4. Now we come to the newcomers, first off is Aptenia cordifolia ‘Variegata’ with common names Variegated Heartleaf Ice Plant, Variegated Baby Sun Rose, Variegated Ice Plant.  This is a nice trailing succulent plant that is perfect for baskets, planters and troughs. The smooth green and cream, up to 1.2 inches (3 cm) long, heart-shaped leaves are speckled with magenta blooms in the summer and autumn. This one is planted in my Belfast sink and has yet to flower.
  5. Another new Sempervivum is jovibarba allionii .  Sempervivums (houseleeks, hens and chickens) will grow almost without soil and water and thrive in cracks and rock crevices. I love the Fibonacci spiral of this rosette.
  6. And the last is nameless. I seem to have lost the label for this one! Another Sempervivum with lovely blushing-red hairy leaves

NB: I was being facetious about the webbed feet.

See here for the participant’s guide.

Six on Saturday

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39 Comments Add yours

  1. ACountryBoy says:

    Beautiful plants. I don’t mind the long warm summer at all. It sure beats a long frigid, stormy winter every time.

  2. Somehow you have managed to make these plants (not my favourites!) look attractive! I am almost won over by the purple Aeonium ‘Zwartkop’. I may try that in the small wall which gets very dry. Thank you for the inspiration. 🙂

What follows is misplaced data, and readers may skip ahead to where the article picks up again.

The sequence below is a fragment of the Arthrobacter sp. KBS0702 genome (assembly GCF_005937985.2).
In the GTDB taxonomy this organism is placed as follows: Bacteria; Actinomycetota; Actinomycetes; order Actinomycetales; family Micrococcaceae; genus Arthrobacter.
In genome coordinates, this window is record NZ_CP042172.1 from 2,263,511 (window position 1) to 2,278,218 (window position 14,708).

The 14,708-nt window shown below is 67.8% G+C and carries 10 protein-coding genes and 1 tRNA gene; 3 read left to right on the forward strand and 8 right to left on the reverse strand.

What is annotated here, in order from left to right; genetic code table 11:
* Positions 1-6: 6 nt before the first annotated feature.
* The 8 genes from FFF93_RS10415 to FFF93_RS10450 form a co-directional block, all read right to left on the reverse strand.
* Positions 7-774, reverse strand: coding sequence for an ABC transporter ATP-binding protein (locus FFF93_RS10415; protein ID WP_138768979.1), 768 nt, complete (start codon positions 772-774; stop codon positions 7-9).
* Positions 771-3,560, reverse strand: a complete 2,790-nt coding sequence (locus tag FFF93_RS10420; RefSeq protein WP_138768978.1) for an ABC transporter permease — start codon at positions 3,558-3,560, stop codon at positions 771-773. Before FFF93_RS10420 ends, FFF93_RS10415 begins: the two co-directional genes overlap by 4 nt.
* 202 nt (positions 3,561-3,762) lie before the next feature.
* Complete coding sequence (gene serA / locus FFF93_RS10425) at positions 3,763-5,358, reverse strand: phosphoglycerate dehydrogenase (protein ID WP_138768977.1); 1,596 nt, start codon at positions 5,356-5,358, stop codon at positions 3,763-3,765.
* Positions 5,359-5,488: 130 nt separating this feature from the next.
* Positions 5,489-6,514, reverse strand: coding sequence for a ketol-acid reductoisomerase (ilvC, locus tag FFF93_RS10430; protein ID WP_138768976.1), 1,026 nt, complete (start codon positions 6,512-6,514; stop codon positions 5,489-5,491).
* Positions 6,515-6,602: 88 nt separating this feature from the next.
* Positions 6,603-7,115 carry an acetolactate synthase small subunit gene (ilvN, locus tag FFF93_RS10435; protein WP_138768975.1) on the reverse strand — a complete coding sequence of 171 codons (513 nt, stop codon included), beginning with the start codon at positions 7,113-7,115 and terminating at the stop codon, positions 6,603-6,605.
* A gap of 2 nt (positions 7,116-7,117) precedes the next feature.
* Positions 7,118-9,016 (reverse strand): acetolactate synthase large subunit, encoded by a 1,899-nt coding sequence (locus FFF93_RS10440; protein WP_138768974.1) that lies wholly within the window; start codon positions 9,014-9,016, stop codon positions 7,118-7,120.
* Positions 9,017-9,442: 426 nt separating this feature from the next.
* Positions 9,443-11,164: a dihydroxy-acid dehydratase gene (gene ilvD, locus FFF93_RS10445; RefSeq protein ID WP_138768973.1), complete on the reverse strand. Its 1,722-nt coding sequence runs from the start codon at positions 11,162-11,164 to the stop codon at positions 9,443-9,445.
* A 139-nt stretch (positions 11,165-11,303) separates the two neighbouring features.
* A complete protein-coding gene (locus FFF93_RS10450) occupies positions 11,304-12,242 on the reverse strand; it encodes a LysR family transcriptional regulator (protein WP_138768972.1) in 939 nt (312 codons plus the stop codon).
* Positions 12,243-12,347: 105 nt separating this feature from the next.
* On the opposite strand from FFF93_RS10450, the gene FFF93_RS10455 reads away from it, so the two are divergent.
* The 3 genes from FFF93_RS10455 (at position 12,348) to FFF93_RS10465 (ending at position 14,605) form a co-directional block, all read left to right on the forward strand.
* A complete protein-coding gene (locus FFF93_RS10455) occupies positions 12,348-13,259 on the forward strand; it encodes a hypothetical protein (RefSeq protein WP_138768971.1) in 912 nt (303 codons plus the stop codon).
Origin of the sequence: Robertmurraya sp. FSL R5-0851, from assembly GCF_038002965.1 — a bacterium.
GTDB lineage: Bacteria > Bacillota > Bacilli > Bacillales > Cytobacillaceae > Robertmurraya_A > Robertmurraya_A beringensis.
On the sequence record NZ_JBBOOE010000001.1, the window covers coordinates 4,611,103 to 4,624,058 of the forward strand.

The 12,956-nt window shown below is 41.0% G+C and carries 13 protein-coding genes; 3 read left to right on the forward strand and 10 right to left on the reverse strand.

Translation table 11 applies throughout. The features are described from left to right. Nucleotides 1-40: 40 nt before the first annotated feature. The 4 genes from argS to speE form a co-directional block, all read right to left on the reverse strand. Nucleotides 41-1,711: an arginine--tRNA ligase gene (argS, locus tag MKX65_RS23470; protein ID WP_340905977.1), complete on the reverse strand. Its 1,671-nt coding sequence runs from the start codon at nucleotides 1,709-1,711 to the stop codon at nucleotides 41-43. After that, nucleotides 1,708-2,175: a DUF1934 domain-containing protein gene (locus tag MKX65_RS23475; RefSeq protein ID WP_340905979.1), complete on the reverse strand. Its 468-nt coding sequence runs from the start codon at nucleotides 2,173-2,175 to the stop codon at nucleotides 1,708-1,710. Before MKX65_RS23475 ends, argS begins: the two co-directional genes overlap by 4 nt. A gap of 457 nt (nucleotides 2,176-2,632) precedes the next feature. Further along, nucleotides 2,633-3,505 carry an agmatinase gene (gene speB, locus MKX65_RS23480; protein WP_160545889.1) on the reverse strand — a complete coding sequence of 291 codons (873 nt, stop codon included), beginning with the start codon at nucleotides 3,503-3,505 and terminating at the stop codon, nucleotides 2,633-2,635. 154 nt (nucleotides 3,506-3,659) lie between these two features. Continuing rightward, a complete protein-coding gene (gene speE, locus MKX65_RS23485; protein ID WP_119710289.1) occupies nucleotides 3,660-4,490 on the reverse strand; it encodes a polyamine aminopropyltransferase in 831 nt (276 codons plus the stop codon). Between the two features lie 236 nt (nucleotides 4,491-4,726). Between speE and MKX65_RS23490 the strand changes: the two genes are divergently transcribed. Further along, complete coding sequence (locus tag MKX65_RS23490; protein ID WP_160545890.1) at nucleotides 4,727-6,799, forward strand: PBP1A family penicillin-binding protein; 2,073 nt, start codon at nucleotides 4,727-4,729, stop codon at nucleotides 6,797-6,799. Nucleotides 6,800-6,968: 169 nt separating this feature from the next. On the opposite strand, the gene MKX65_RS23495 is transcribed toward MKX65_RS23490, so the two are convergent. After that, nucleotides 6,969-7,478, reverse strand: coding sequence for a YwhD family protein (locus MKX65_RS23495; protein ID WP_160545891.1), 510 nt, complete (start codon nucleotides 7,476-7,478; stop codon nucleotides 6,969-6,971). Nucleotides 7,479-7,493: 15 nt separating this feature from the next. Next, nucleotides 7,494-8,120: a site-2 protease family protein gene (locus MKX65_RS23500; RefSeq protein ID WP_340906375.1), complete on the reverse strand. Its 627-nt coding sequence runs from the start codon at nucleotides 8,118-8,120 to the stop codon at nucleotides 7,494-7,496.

1. Heyjude says:

      I am quite taken with the colours and shapes, and hope they survive! I’m not so fond of cacti.

  3. Love Aeoniums. As for the hot weather I can live with the sun but not the heat so am afraid: It affects me when I am on the road and walking around different City and Town Centres. Sorry to be a killjoy. A nice blog.

    1. Heyjude says:

      I realise in the east of the country and the Midlands, that it has been exceptionally hot, and in cities that is worse. But I can’t help enjoying a dry summer 🙂

      1. I am just a soft Northerner 🙂

  4. I’m not complaining about the sun but the lack of rain! It’s been weeks since any rain in my garden. I’m in Belfast for a few days, it’s lovely to see green again! And it’s raining, just to tease me.
    Lovely pictures of the sempervivums

    1. Heyjude says:

      Rain at night would be nice. We had heavy showers last night and today which has soaked the garden (and my conservatory -maybe I should convert it to a swimming pool).

  5. fredgardener says:

    It’s funny to see how meteorologists predict the weather on the other side of La Manche ( the English Channel) … Here, they said that we will have more hot summers and mild winters with no real spring and autumn seasons. The climate changes! About this Six, I also grow an aenium and like you, it doesn’t like winter (even if I put the plant in my attic : there is a little too much moisture there) … New leaves appear every spring. Unfortunately, I broke a big head yesterday: it’s time to have another cuttings …

    1. Heyjude says:

      Who knows what to expect with the climate! I guess we have to plant a bit of everything in the hope that something survives! Fortunately the Aeoniums seem to propagate easily so get that head into some gritty compost Fred 🙂

  6. janesmudgeegarden says:

    I love Aeonium. It’s in my SoS this Week too, but badly frost damaged as is my Jade plant which had just started flowering. I also have Echeveria which is not bothered by the cold, and one Sempervivens which is happy too. Your Aeonium looks fab.

    1. Heyjude says:

      I am surprised your Aeonium and Jade plants survive frost! I shall be taking them all indoors if frost is threatened here. I would like a green and pink Aeonium now, ‘Blushing Beauty’ and a green and yellow one ‘Sunburst’ although I keep telling myself NO MORE POTS!